The Times, in its official public relations account, called Trump's accusation "dangerous" and said it had told officials about the story before it was published and no security issues were raised.
The newspaper, basing its reports on three months of interviews with current and former government officials, said this campaign was conducted under new cyber authorities granted by Trump and Congress. But it also reported that two administration officials believed the president had not been briefed in detail, fearing he might countermand the action against Russia or reveal sensitive information to foreign officials.
In a pair of tweets sent Saturday night, Trump asserted the story wasn't true and denounced reporters as "cowards."
"Do you believe that the Failing New York Times just did a story stating that the United States is substantially increasing Cyber Attacks on Russia. This is a virtual act of Treason by a once great paper so desperate for a story, any story, even if bad for our Country," he wrote.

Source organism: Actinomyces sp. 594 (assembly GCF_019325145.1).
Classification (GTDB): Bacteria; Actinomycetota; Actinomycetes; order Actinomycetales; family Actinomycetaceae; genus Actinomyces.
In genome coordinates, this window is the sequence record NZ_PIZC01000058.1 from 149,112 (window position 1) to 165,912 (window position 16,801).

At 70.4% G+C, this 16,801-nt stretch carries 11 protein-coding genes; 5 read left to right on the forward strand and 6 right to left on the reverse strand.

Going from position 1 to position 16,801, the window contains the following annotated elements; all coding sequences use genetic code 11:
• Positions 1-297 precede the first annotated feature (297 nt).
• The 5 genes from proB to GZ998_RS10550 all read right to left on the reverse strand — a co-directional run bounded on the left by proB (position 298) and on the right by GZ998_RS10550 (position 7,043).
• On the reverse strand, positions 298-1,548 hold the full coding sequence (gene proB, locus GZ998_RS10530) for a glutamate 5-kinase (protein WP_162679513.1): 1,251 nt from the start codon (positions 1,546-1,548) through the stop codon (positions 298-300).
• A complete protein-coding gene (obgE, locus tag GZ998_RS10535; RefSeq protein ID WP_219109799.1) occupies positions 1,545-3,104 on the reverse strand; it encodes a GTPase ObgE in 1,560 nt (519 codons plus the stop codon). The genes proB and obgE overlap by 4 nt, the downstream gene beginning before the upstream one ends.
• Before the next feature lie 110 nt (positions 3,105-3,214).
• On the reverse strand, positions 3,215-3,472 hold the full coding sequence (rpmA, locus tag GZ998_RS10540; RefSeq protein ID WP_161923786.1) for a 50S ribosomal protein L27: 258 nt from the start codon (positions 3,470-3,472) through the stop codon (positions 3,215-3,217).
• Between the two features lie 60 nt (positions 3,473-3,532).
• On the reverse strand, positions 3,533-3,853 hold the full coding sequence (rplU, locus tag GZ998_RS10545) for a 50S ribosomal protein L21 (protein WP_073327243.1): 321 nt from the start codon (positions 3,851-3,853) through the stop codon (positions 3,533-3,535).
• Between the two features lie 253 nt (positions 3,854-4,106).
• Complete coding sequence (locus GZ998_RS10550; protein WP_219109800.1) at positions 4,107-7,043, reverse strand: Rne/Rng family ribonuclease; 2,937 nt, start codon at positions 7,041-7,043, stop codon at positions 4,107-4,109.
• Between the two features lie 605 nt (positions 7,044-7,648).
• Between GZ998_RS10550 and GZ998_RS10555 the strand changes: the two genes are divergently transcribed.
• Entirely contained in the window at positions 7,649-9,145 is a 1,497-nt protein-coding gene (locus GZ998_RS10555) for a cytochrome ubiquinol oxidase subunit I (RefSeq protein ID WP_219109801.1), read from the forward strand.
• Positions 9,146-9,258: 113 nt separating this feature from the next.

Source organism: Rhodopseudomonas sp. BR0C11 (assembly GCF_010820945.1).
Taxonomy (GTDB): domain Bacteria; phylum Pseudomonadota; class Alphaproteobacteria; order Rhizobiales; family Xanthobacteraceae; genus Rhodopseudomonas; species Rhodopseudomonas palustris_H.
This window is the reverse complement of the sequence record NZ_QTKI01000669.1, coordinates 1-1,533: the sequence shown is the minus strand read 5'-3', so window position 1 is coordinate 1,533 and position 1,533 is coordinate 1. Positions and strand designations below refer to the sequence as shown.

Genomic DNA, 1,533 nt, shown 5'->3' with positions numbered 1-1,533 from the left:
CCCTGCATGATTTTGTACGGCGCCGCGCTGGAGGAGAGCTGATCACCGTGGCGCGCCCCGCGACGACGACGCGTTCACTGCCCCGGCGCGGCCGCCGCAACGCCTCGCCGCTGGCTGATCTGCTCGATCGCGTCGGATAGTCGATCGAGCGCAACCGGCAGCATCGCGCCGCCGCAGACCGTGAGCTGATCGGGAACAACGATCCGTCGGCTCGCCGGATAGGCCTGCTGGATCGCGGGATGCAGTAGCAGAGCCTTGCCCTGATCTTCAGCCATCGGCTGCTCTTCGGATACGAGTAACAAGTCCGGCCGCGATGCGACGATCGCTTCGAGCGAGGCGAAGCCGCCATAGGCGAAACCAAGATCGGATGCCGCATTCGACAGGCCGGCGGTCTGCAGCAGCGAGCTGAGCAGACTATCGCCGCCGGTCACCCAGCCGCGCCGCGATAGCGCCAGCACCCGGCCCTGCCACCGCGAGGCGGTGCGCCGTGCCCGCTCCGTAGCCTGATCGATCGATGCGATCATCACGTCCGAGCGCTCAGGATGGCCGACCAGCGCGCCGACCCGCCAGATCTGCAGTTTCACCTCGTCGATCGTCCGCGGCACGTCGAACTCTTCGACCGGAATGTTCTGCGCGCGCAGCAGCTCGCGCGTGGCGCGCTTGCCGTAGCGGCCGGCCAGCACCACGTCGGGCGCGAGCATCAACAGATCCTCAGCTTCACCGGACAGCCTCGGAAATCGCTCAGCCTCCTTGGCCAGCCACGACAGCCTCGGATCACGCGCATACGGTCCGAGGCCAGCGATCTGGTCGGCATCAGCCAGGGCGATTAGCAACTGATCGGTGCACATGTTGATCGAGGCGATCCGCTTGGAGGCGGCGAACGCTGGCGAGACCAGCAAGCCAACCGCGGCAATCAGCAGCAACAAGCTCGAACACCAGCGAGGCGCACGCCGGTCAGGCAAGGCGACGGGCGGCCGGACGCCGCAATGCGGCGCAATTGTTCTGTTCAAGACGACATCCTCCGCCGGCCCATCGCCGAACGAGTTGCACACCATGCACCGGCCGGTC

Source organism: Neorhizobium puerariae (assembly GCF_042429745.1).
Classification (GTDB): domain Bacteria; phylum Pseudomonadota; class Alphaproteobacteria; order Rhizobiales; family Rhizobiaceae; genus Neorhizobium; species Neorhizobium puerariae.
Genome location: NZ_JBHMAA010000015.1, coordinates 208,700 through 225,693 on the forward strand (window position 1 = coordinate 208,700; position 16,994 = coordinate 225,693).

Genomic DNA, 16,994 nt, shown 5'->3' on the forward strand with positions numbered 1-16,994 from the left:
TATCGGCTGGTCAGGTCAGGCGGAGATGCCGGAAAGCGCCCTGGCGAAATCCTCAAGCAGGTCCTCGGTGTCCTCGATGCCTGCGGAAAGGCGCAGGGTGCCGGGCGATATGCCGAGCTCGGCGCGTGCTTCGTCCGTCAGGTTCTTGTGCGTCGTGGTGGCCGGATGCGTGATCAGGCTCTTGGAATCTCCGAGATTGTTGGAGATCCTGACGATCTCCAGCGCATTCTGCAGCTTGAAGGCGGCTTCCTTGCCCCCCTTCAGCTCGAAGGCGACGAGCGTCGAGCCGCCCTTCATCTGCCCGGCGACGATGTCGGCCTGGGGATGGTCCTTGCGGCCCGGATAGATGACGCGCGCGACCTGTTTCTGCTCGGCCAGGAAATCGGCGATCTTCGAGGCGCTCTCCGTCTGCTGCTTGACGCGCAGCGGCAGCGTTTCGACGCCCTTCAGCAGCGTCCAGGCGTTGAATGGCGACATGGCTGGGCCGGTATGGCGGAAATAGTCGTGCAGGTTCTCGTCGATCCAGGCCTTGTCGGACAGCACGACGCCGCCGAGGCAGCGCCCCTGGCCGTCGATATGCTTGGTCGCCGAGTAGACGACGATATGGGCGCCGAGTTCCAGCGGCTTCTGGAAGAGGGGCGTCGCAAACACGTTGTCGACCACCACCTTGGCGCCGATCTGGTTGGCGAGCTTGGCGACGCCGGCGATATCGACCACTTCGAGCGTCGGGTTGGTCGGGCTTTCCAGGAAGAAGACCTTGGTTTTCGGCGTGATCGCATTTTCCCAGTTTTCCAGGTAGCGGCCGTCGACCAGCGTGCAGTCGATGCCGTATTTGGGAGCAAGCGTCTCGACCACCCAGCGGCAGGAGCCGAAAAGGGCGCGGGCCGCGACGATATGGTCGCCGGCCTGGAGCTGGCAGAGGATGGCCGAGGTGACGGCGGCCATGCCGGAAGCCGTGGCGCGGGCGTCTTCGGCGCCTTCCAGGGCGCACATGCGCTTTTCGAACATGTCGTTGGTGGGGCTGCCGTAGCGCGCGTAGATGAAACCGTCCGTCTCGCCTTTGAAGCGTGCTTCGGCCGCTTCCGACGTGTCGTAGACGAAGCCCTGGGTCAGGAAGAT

In a second tweet, Trump added about the story: "ALSO, NOT TRUE! Anything goes with our Corrupt News Media today. They will do, or say, whatever it takes, with not even the slightest thought of consequence! These are true cowards and without doubt, THE ENEMY OF THE PEOPLE!"
The New York Times' response also noted that the paper described the article to government officials before publication. "As our story notes, President Trump's own national security officials said there were no concerns."
The paper said there was no evidence the US had actually activated the cyber tools.